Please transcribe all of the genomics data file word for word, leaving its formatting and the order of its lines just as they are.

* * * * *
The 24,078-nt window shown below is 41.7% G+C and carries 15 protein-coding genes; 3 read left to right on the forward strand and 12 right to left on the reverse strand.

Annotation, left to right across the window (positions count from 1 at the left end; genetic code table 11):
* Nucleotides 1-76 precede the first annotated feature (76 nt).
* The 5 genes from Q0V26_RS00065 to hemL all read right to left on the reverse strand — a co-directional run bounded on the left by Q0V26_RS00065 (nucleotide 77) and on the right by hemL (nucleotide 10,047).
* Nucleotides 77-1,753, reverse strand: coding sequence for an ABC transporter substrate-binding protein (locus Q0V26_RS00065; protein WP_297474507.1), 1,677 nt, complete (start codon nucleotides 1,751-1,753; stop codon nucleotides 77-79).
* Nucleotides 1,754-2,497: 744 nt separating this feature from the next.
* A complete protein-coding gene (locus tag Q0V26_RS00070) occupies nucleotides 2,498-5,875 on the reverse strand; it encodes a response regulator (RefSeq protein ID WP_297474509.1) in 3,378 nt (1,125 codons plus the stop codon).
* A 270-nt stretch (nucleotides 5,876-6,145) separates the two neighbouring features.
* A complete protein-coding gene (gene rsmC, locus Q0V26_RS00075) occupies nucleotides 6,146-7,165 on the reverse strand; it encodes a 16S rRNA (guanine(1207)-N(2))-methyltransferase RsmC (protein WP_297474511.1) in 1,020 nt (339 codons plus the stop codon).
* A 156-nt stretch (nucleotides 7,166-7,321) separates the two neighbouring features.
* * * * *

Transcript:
The 24,078-nt window shown below is 41.7% G+C and carries 15 protein-coding genes; 3 read left to right on the forward strand and 12 right to left on the reverse strand.

Annotation, left to right across the window (positions count from 1 at the left end; genetic code table 11):
* Nucleotides 1-76 precede the first annotated feature (76 nt).
* The 5 genes from Q0V26_RS00065 to hemL all read right to left on the reverse strand — a co-directional run bounded on the left by Q0V26_RS00065 (nucleotide 77) and on the right by hemL (nucleotide 10,047).
* Nucleotides 77-1,753, reverse strand: coding sequence for an ABC transporter substrate-binding protein (locus Q0V26_RS00065; protein WP_297474507.1), 1,677 nt, complete (start codon nucleotides 1,751-1,753; stop codon nucleotides 77-79).
* Nucleotides 1,754-2,497: 744 nt separating this feature from the next.
* A complete protein-coding gene (locus tag Q0V26_RS00070) occupies nucleotides 2,498-5,875 on the reverse strand; it encodes a response regulator (RefSeq protein ID WP_297474509.1) in 3,378 nt (1,125 codons plus the stop codon).
* A 270-nt stretch (nucleotides 5,876-6,145) separates the two neighbouring features.
* A complete protein-coding gene (gene rsmC, locus Q0V26_RS00075) occupies nucleotides 6,146-7,165 on the reverse strand; it encodes a 16S rRNA (guanine(1207)-N(2))-methyltransferase RsmC (protein WP_297474511.1) in 1,020 nt (339 codons plus the stop codon).
* A 156-nt stretch (nucleotides 7,166-7,321) separates the two neighbouring features.